implementation’s init file, or in a personal init file and load it
from the implementation’s init file. For example, I keep my
customisations in #P"~/ls-init.lisp" and load it from SBCL’s init
file ~/.sbclrc in a Lisp-Stat initialisation section like this:
Settings in your personal lisp-stat init file override the system defaults.
Here’s an example ls-init.lisp file that loads some common R data sets:
"Data sets loaded as part of personal Lisp-Stat initialisation.
Available in every session.")
With this init file, you can immediately access the data sets in the
*default-datasets* list defined above, e.g.:
This manual is organised by audience. The overview
and getting started sections are applicable
to all users. Other sections are focused on statistical practitioners,
developers or users new to Common Lisp.
This part of the documentation contains worked examples of statistical
analysis and plotting. It has less explanatory material, and more
worked examples of code than other sections. If you have a common
use-case and want to know how to solve it, look here.
This section contains tutorials, primers and ‘vignettes’. Typically
tutorials contain more explanatory material, whilst primers are
short-form tutorials on a particular system.
The manuals are written at a level somewhere between an API reference
and a core task. They document, with text and examples, the core APIs
of each system. These are useful references for power users,
developers and if you need to go a bit beyond the core tasks.
The reference manuals document the API for each system. These are
typically used by developers building extensions to Lisp-Stat.
Common Lisp and statistical resources, such as books, tutorials and
website. Not specific to Lisp-Stat, but useful for statistical
practitioners learning Lisp.
This section describes how to contribute to Lisp-Stat. There are both
ideas on what to contribute, as well as instructions on how to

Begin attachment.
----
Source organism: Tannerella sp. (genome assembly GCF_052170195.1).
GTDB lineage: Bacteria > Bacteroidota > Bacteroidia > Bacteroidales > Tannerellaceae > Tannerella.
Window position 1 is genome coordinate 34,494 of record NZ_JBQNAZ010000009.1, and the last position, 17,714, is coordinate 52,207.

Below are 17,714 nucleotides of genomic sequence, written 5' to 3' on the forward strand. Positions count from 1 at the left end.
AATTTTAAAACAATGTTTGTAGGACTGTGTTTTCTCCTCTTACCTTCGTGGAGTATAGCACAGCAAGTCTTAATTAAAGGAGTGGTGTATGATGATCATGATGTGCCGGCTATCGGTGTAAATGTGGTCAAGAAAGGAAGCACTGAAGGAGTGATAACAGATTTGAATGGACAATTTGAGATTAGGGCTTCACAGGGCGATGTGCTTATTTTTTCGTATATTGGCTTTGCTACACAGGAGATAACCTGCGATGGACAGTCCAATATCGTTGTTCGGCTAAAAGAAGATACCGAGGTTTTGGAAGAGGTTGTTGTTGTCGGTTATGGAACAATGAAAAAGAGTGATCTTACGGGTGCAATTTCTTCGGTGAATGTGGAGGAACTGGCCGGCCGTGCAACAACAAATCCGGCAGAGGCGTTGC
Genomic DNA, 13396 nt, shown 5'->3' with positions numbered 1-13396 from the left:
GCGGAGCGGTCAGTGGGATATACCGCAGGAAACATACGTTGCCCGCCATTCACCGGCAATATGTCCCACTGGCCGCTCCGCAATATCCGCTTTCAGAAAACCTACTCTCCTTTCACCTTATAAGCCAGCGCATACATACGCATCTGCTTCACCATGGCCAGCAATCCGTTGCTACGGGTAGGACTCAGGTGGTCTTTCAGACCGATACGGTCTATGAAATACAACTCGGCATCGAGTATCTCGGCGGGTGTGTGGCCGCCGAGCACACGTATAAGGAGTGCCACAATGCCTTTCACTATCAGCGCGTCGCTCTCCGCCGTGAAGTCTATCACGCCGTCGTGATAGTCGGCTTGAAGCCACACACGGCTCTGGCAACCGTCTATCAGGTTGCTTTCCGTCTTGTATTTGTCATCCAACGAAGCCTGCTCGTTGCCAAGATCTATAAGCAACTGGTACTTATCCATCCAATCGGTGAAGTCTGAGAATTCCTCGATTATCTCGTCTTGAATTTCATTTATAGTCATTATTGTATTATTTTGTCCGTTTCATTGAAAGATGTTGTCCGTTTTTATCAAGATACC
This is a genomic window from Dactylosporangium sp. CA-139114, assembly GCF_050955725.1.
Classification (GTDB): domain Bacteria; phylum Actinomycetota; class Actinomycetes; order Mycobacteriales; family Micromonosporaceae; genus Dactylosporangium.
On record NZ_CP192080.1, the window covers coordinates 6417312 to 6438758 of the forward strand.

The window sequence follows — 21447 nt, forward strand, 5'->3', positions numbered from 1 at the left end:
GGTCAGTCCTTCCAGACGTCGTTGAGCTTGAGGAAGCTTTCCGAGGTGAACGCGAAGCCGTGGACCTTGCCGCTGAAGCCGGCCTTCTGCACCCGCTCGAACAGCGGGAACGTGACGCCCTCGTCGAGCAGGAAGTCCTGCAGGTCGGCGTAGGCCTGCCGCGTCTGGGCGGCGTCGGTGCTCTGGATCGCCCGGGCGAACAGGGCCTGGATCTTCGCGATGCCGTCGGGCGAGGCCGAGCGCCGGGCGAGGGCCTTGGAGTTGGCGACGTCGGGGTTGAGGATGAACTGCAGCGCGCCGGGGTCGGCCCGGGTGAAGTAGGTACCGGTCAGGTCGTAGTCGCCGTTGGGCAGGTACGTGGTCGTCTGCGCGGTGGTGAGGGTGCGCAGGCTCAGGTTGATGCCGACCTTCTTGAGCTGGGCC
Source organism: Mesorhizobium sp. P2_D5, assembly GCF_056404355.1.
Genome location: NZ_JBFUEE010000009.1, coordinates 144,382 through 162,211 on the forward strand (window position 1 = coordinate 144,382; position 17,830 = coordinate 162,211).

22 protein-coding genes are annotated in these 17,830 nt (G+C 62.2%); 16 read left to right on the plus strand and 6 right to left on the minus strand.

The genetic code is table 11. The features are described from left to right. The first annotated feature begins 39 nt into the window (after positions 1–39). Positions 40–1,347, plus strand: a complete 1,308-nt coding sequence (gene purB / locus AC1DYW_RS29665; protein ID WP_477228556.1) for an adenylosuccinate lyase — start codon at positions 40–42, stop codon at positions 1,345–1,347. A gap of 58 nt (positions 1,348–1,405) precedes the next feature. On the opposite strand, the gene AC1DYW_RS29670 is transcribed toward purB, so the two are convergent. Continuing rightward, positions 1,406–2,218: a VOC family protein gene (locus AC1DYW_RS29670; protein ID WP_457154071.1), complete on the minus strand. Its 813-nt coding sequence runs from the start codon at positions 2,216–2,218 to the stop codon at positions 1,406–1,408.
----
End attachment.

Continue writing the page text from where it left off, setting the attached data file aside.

contribute. Also note the section on the top right of all the
documentation pages, just below the search box:
If you see a mistake in the documentation, please use the Create documentation issue link to go directly to github and report the
3 - Getting Help
Ways to get help with Lisp-Stat
There are several ways to get help with Lisp-Stat and your statistical
analysis. This section describes way to get help with your data
objects, with Lisp-Stat commands to process them, and with Common
We use the algolia search engine to index
the site. This search engine is specialised to work well with
documentation websites like this one. If you’re looking for something
and can’t find it in the navigation panes, use the search box:
If you’re not quite sure what you’re looking for, you can use the
apropos command. You can do this either from the REPL or emacs.
Here are two examples:
This works even better using emacs/slime. If you use the slime command sequence C-c C-d a, (all the slime documentation commands start with C-c C-d) emacs will ask you for a string. Let’s say you typed in remove-if. Emacs will open a buffer like the one below with all the docs strings for similar functions or variables:
Restart from errors
Common lisp has what is called a condition system, which is somewhat unique. One of the features of the condition system is something call restarts. Basically, one part of the system can signal a condition, and another part of it can handle the condition. One of the ways a signal can handled with is by providing various restarts. Restarts are handled by the debugger, and many users new to Common Lisp tend to shy away from the debugger (this is common to other languages too). In Common Lisp the debugger is both for developers and users.